In Washington, money talks and political paybacks are the order of the day. And if Sen. Chris Dodd’s (D-CT) recent maneuver is any indication, then his choice to slash aviation security funding in favor of fire grant dollars to union buddies speaks volumes about the homeland security priorities of liberals in Congress. In a recent Washington Examiner article, it was revealed that Sen. Dodd, along with other colleagues in the Senate, diverted critical funds that were supposed to be used to detect explosives at airports to pet fire grant projects for his union buddies who helped get him elected.

It is high time Congress gets serious about where it uses its security monies. Pushing more and more dollars into all sorts of homeland security grants that don’t translate into real security progress is a waste of taxpayer dollars. Dave Muhlhausen, Senior Policy Analyst at the Heritage Foundation, has done a detailed study looking at whether or not DHS fire grants reduce fire casualties. While firefighters are integral part of communities, his research indicates that these grant dollars actually have very little impact on their intended goal of reducing fire deaths and provide very little in terms of improving fire service in communities–making these grants $5.7 billion better spent elsewhere.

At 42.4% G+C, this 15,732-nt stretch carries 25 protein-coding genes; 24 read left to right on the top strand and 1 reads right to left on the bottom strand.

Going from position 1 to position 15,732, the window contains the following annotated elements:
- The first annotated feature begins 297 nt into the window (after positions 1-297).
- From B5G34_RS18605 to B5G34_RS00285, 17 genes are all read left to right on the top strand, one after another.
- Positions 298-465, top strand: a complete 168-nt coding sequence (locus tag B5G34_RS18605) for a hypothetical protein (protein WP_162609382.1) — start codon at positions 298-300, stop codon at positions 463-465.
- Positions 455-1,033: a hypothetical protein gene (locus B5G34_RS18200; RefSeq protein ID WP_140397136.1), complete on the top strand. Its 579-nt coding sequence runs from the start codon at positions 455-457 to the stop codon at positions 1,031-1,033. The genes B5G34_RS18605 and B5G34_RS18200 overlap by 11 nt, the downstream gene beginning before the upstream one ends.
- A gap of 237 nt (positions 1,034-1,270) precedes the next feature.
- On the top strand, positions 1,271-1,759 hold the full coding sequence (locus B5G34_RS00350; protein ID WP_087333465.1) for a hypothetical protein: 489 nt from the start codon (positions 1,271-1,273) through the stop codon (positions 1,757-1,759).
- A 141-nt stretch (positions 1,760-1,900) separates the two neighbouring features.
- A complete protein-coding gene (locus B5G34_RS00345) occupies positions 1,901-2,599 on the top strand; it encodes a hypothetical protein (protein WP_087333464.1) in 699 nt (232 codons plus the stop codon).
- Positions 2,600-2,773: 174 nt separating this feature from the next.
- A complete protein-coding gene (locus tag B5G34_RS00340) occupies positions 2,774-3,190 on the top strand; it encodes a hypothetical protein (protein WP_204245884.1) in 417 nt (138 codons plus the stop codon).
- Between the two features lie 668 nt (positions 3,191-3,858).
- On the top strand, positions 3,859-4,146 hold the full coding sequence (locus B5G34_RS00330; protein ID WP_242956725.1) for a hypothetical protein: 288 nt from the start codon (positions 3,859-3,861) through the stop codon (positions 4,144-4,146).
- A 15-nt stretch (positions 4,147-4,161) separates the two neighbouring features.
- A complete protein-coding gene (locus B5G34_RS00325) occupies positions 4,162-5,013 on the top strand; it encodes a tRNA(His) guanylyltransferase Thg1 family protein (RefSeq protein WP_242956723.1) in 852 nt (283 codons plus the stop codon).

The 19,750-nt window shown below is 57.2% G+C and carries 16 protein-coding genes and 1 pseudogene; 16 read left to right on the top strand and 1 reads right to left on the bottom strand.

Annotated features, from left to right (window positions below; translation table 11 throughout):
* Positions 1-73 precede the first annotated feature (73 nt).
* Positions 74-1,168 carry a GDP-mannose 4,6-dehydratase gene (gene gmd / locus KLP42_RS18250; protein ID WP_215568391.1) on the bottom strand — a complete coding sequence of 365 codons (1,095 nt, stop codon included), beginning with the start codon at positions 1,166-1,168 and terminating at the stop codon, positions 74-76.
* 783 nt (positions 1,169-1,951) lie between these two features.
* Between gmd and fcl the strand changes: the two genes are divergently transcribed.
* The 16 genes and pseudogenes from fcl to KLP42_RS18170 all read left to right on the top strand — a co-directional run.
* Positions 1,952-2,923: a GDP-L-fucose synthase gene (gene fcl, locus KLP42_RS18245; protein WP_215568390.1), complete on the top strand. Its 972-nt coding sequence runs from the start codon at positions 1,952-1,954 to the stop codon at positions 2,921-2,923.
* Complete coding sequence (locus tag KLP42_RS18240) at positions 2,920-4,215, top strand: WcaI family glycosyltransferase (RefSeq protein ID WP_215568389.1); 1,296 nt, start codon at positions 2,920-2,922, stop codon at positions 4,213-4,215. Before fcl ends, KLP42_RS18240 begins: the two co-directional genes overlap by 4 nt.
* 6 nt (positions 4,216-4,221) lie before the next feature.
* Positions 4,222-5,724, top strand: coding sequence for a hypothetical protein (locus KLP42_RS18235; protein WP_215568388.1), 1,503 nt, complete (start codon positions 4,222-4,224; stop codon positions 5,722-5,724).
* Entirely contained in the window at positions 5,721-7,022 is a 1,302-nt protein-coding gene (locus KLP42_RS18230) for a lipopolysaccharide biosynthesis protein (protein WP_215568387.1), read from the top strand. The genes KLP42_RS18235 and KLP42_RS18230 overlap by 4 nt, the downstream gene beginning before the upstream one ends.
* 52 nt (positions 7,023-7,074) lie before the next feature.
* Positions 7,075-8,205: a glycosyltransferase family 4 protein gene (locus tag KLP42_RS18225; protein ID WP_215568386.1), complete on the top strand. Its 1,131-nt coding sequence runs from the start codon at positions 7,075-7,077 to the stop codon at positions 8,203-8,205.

On the heels of a nearly executed airliner bombing, this revelation seems all the more ridiculous. Explosives detection would have come in handy right when a man attempted to smuggle explosives in through his underwear.

Matt Mayer, another Heritage colleague, proposes a better way to handle these homeland security dollars-pushing states to develop their own capabilities and providing better ways to align money with security priorities.

It remains important that any federal homeland security spending is done in a smart way, whether at airports or elsewhere. More money does not equal more security. DHS needs to spend money in a way that brings tangible results in terms of stopping bad guys from accomplishing acts of terrorism. Much of this begins before a terrorist would ever have the opportunity to enter a screening line. Intelligence tools like the PATRIOT Act, information sharing with law enforcement and international partners, and putting pressure on countries to stop terrorists from staging operations in their country are the kinds of acts that will go a long way towards stopping terrorist at its earliest stages.

It is safe to say that most Americans prefer security over helping Sen. Dodd get reelected or score brownie points with his union buddies. And the Christmas Day plot demonstrates just how close an individual came to using a airplane to kill 200 plus people. Washington needs to get its priorities straight.